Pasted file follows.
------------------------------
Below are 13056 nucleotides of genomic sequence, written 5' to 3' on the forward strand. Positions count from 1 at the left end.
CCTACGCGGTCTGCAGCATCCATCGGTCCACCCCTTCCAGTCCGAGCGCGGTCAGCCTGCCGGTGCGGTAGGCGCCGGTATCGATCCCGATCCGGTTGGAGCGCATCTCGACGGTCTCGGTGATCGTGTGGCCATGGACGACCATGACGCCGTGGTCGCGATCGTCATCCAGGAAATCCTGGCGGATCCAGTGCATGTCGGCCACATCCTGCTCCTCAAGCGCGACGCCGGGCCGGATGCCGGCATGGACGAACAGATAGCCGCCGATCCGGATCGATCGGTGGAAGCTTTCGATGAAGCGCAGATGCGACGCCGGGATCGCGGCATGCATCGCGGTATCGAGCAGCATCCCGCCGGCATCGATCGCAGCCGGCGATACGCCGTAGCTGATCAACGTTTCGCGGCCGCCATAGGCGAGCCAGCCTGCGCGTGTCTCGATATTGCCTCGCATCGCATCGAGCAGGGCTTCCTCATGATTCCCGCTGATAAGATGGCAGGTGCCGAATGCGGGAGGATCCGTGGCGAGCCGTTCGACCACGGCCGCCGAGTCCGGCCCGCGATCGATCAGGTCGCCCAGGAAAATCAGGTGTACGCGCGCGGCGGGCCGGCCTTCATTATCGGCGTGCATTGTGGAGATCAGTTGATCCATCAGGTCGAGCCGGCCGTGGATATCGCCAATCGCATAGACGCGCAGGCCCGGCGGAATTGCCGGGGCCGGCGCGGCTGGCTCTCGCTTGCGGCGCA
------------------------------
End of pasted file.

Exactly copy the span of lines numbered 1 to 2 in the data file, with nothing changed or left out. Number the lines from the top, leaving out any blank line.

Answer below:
Below are 13056 nucleotides of genomic sequence, written 5' to 3' on the forward strand. Positions count from 1 at the left end.
CCTACGCGGTCTGCAGCATCCATCGGTCCACCCCTTCCAGTCCGAGCGCGGTCAGCCTGCCGGTGCGGTAGGCGCCGGTATCGATCCCGATCCGGTTGGAGCGCATCTCGACGGTCTCGGTGATCGTGTGGCCATGGACGACCATGACGCCGTGGTCGCGATCGTCATCCAGGAAATCCTGGCGGATCCAGTGCATGTCGGCCACATCCTGCTCCTCAAGCGCGACGCCGGGCCGGATGCCGGCATGGACGAACAGATAGCCGCCGATCCGGATCGATCGGTGGAAGCTTTCGATGAAGCGCAGATGCGACGCCGGGATCGCGGCATGCATCGCGGTATCGAGCAGCATCCCGCCGGCATCGATCGCAGCCGGCGATACGCCGTAGCTGATCAACGTTTCGCGGCCGCCATAGGCGAGCCAGCCTGCGCGTGTCTCGATATTGCCTCGCATCGCATCGAGCAGGGCTTCCTCATGATTCCCGCTGATAAGATGGCAGGTGCCGAATGCGGGAGGATCCGTGGCGAGCCGTTCGACCACGGCCGCCGAGTCCGGCCCGCGATCGATCAGGTCGCCCAGGAAAATCAGGTGTACGCGCGCGGCGGGCCGGCCTTCATTATCGGCGTGCATTGTGGAGATCAGTTGATCCATCAGGTCGAGCCGGCCGTGGATATCGCCAATCGCATAGACGCGCAGGCCCGGCGGAATTGCCGGGGCCGGCGCGGCTGGCTCTCGCTTGCGGCGCA